By Romita Roy
The visual poetry film co-directed by Varsha Panikar and Saad Nawab shows 4 sets of lovers exploring each other’s bodies to a beautifully read poem by Panikar. It’s sensual, intimate and personal, yet open and accepting. Featuring actors of South Asian descent, it is a rare piece of representation, showing love, desire, and connection irrespective of sexuality or gender. It’s received numerous accolades and been screened at events and film festivals across 7 countries, such as the Indian Film Festival in Melbourne.
Described as ‘a sensual celebration of genderless love and desire’, the idea for the film sprang from the poem. I had an open conversation with Asawari and Varsha, asking them about their stories, their lives, expressions, and the way in which this film came together. When speaking, the most powerful aspect that shines through is the strength of these girls in their respective identities, and how clear their vision is around the importance of creating positive queer role models. In conversation with Varsha, she boldly points out - enough is enough. “I would like to see more and more diverse voices and narratives going forward. I do not wish to see films made by men advocating women’s rights and their suffering. Like someone said, ‘It’s time to pass on the damn mic.’ The gaze matters, and whose gaze it is, matters even more.”
Asawari pointed to the exoticization of queer narratives as one of the many reasons it was important for queer persons to be able to reclaim their narratives. “Most people who saw my work thought it was ‘strange’ or ‘edgy’. However my work is extremely personal to me and it is not relatable to the viewers, especially in India.” The film’s inception began when Varsha’s double-edged sketches exploring themes of intimacy piqued the interest of cinematographer Kaushal Shah, and the rest is history. Asawari, who spearheaded the production process of the film; wears many hats- a champion of female queer narratives through her extensive body of work, she also co-founded Anat, a content platform that promotes unconventional representation of marginalised genders.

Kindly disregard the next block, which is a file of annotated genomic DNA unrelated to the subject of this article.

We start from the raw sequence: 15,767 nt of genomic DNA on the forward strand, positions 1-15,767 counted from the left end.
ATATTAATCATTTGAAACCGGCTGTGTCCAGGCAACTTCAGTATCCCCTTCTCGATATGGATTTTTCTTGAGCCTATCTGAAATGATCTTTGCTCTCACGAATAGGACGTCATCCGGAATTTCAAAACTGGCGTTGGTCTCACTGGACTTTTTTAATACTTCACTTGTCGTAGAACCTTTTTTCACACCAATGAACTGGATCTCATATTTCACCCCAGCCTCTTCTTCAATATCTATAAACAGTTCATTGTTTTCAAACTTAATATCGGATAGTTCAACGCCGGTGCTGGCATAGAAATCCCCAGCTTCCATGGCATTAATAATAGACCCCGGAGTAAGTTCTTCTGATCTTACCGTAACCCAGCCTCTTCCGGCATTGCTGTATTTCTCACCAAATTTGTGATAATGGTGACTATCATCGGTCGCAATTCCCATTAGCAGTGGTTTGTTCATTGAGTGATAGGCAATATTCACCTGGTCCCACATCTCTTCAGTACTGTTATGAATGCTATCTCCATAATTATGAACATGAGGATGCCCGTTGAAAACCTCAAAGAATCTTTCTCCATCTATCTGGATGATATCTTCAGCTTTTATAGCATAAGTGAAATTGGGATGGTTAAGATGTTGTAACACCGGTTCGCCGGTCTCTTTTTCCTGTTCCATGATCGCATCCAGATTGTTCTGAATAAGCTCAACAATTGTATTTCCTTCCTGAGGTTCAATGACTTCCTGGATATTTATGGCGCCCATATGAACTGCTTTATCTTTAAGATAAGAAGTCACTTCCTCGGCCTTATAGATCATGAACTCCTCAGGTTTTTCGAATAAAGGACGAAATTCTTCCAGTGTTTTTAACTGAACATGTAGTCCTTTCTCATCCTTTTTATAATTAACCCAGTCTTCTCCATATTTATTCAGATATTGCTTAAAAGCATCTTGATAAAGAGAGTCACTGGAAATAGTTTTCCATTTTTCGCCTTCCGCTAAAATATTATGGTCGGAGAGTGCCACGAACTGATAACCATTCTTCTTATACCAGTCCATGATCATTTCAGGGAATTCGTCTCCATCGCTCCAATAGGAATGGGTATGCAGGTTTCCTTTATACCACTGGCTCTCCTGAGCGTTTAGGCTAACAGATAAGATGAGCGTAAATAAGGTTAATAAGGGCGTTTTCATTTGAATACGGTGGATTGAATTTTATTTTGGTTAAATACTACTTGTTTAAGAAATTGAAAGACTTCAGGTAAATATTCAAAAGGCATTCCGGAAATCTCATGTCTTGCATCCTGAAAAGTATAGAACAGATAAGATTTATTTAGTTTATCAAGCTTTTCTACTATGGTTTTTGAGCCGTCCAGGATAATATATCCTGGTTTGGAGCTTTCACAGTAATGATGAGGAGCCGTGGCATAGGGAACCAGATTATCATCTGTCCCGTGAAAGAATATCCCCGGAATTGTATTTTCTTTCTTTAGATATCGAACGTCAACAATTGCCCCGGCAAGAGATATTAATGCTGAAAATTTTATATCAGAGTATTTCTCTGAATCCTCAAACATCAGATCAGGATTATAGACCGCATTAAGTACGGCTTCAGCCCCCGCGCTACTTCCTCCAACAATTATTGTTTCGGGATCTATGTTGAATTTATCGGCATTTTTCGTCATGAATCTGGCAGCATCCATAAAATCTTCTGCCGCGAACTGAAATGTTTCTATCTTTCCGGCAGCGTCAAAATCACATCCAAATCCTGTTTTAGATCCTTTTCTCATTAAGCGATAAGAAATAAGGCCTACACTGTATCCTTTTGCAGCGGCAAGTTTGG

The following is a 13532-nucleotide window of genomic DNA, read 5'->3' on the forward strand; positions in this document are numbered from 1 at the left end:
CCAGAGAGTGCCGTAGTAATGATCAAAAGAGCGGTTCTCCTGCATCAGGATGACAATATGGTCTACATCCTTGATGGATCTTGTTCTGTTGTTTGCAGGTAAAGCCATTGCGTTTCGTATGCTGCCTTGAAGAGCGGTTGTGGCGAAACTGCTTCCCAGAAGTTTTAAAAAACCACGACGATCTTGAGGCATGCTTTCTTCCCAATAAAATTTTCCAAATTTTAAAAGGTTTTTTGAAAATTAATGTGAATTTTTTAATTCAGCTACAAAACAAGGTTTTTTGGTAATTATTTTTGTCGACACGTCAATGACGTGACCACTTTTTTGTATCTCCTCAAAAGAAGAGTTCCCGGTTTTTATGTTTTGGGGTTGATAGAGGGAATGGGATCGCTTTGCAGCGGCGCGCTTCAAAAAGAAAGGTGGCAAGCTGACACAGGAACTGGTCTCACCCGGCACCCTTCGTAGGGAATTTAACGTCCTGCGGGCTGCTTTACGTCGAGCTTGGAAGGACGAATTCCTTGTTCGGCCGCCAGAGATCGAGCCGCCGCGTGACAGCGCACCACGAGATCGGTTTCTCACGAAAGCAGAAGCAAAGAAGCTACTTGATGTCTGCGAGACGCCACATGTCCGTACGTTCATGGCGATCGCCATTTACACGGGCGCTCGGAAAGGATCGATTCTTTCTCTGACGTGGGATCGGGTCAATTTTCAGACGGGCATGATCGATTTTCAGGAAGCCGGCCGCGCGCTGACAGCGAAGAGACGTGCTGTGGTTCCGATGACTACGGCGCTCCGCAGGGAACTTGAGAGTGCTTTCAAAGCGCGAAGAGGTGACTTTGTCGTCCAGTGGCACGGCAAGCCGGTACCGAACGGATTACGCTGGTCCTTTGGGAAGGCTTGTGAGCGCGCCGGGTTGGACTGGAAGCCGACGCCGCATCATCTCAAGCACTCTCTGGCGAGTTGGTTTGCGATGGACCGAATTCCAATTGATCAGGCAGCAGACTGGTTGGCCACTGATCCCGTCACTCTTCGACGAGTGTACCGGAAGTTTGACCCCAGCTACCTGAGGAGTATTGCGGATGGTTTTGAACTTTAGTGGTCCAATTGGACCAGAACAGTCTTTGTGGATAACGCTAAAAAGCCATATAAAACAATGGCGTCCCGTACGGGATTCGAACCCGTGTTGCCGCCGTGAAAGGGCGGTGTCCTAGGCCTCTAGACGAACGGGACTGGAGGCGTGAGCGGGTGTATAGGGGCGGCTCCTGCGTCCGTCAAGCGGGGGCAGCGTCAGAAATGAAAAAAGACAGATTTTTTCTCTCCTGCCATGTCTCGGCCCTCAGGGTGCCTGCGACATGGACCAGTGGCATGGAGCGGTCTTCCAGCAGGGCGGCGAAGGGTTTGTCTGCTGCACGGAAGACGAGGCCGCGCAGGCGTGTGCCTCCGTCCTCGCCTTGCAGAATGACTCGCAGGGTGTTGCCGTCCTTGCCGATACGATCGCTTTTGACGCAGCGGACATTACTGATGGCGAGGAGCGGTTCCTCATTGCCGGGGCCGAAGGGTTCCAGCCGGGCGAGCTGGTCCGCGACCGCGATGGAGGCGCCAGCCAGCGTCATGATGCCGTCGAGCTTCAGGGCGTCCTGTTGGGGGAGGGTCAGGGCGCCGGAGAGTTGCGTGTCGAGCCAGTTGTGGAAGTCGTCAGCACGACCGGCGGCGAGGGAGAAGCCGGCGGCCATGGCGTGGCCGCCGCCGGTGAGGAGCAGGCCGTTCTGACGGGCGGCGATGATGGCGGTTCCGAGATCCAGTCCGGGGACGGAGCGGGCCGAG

“I wish more queer voices tell their narratives instead of them being written in “history”, by people who have absolutely no experience of living a queer life. And for that, you need safe spaces. Period.”
When discussing the intent behind Bodies of Desire, the filmmakers stress that their mission is to create safe spaces for queer creatives (and creatives in general) in cinema and theatre to openly explore themes of sexual identity and gender. As Asawari says “I wish more queer voices tell their narratives instead of them being written in “history”, by people who have absolutely no experience of living a queer life. And for that, you need safe spaces. Period.” They’ve emulated this in their casting process as well, which was built on the premise of creating a safe space for people from different walks of life, bridging together everything from activists for trans and animal rights, to copywriters, professional drag artists, corporate professionals, painters, illustrators, and of course, actors.
But for many this experience was a first, acting as a bridge to self-discovery and a stronger sense of identity through the production process alone. “One notable thing that everybody discovered through the workshop, was a certain fluidity most of them felt in their own sexuality which they hadn’t expected but were quick to embrace, and that is the, you'll discover yourself in ways you probably didn't think was possible.”
Below are some excerpts from a conversation had with the filmmakers and their team about the need for the right kind of representation and visibility in films, not just in the casting but also in the hiring of a crew that is diverse and inclusive.